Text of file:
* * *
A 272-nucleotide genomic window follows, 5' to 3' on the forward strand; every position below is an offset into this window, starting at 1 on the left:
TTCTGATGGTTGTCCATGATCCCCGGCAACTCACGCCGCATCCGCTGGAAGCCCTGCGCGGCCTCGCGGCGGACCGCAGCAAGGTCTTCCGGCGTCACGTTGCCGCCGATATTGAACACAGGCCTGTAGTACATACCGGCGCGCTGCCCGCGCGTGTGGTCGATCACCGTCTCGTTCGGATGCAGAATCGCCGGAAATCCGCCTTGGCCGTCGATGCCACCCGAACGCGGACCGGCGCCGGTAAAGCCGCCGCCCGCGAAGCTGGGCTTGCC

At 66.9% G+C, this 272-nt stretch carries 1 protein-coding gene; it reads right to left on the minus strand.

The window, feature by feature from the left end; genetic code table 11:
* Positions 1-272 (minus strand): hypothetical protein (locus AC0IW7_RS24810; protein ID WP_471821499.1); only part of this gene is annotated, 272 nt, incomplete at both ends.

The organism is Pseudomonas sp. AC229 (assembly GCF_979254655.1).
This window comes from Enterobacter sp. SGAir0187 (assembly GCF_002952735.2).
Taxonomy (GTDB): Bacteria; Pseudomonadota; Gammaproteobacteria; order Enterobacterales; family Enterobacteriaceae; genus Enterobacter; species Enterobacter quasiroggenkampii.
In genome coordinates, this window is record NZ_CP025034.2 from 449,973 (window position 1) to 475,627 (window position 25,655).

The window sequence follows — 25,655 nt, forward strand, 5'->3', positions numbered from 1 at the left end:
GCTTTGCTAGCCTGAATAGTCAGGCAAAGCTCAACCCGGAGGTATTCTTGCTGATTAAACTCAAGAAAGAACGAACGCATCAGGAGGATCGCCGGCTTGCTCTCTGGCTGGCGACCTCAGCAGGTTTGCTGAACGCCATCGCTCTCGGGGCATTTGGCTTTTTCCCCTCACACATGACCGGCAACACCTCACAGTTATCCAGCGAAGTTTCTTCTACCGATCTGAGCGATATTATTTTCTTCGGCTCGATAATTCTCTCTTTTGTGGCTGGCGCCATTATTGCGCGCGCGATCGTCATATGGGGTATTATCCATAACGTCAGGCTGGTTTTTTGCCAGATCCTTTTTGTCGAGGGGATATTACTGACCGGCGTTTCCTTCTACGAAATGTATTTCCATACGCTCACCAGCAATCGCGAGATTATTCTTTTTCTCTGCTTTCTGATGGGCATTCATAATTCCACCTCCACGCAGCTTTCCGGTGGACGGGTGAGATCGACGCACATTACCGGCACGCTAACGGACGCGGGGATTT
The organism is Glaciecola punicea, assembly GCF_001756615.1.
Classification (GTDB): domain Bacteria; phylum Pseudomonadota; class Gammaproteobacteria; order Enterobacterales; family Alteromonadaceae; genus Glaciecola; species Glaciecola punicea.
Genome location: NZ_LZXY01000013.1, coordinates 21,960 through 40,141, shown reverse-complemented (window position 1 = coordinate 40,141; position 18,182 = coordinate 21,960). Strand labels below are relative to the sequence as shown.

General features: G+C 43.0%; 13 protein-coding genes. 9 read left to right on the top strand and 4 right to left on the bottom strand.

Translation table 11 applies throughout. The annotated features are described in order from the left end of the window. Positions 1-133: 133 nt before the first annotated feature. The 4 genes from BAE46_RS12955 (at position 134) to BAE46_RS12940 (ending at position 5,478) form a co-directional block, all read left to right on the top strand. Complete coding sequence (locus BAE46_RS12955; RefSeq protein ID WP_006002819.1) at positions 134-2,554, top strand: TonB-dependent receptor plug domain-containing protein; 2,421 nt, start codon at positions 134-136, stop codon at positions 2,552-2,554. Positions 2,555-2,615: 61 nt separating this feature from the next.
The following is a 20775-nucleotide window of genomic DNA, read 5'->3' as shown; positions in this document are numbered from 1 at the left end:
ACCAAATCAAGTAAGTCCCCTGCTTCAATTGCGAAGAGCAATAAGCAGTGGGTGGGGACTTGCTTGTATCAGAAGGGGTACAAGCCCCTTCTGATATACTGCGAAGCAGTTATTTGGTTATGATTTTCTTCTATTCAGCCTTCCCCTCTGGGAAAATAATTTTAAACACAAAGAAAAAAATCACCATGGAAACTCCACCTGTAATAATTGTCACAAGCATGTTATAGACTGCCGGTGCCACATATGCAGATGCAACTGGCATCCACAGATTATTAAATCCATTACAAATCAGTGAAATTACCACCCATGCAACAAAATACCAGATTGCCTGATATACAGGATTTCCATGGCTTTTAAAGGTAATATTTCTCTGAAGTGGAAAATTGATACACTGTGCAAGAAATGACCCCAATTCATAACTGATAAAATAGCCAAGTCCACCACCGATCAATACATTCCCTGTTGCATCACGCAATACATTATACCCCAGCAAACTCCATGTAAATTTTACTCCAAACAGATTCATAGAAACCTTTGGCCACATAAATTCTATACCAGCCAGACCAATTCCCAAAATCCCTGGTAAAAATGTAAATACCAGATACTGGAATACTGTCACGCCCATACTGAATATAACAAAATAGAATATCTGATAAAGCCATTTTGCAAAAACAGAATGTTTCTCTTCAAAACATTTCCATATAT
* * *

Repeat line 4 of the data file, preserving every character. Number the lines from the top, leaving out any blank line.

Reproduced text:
The window, feature by feature from the left end; genetic code table 11: